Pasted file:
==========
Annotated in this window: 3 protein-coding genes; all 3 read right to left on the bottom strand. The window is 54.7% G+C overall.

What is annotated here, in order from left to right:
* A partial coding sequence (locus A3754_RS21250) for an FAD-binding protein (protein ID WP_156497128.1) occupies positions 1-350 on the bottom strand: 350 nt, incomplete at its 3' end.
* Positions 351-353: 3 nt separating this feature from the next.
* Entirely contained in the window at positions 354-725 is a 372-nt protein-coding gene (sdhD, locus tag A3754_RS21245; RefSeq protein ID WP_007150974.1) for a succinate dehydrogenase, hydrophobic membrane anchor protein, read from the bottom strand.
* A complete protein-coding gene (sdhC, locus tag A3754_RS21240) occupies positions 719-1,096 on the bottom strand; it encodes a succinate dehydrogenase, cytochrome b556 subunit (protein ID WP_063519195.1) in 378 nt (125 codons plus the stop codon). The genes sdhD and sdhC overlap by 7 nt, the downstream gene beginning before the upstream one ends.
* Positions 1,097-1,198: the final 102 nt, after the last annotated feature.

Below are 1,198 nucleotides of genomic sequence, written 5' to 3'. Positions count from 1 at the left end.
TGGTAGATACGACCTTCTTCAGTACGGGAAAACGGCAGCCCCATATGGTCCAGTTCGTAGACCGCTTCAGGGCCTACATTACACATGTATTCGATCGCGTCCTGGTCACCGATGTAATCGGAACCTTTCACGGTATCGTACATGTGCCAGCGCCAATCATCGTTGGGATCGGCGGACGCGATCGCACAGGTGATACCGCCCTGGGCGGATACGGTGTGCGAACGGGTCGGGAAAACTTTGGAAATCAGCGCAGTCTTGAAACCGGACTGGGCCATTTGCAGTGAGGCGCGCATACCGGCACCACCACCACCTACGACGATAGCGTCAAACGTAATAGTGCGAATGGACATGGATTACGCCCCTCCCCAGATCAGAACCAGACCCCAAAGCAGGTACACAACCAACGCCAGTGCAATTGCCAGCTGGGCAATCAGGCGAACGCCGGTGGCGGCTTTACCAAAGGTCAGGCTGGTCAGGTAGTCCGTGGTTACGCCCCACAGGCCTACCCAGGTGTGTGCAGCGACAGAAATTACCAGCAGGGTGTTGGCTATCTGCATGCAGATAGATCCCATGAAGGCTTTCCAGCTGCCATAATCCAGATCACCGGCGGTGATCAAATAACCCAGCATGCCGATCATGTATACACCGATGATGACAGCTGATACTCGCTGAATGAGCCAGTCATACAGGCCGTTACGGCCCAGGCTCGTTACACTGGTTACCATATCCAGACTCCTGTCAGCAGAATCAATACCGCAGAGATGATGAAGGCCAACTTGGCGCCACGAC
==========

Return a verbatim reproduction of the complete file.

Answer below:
Annotated in this window: 3 protein-coding genes; all 3 read right to left on the bottom strand. The window is 54.7% G+C overall.

What is annotated here, in order from left to right:
* A partial coding sequence (locus A3754_RS21250) for an FAD-binding protein (protein ID WP_156497128.1) occupies positions 1-350 on the bottom strand: 350 nt, incomplete at its 3' end.
* Positions 351-353: 3 nt separating this feature from the next.
* Entirely contained in the window at positions 354-725 is a 372-nt protein-coding gene (sdhD, locus tag A3754_RS21245; RefSeq protein ID WP_007150974.1) for a succinate dehydrogenase, hydrophobic membrane anchor protein, read from the bottom strand.
* A complete protein-coding gene (sdhC, locus tag A3754_RS21240) occupies positions 719-1,096 on the bottom strand; it encodes a succinate dehydrogenase, cytochrome b556 subunit (protein ID WP_063519195.1) in 378 nt (125 codons plus the stop codon). The genes sdhD and sdhC overlap by 7 nt, the downstream gene beginning before the upstream one ends.
* Positions 1,097-1,198: the final 102 nt, after the last annotated feature.

Below are 1,198 nucleotides of genomic sequence, written 5' to 3'. Positions count from 1 at the left end.
TGGTAGATACGACCTTCTTCAGTACGGGAAAACGGCAGCCCCATATGGTCCAGTTCGTAGACCGCTTCAGGGCCTACATTACACATGTATTCGATCGCGTCCTGGTCACCGATGTAATCGGAACCTTTCACGGTATCGTACATGTGCCAGCGCCAATCATCGTTGGGATCGGCGGACGCGATCGCACAGGTGATACCGCCCTGGGCGGATACGGTGTGCGAACGGGTCGGGAAAACTTTGGAAATCAGCGCAGTCTTGAAACCGGACTGGGCCATTTGCAGTGAGGCGCGCATACCGGCACCACCACCACCTACGACGATAGCGTCAAACGTAATAGTGCGAATGGACATGGATTACGCCCCTCCCCAGATCAGAACCAGACCCCAAAGCAGGTACACAACCAACGCCAGTGCAATTGCCAGCTGGGCAATCAGGCGAACGCCGGTGGCGGCTTTACCAAAGGTCAGGCTGGTCAGGTAGTCCGTGGTTACGCCCCACAGGCCTACCCAGGTGTGTGCAGCGACAGAAATTACCAGCAGGGTGTTGGCTATCTGCATGCAGATAGATCCCATGAAGGCTTTCCAGCTGCCATAATCCAGATCACCGGCGGTGATCAAATAACCCAGCATGCCGATCATGTATACACCGATGATGACAGCTGATACTCGCTGAATGAGCCAGTCATACAGGCCGTTACGGCCCAGGCTCGTTACACTGGTTACCATATCCAGACTCCTGTCAGCAGAATCAATACCGCAGAGATGATGAAGGCCAACTTGGCGCCACGAC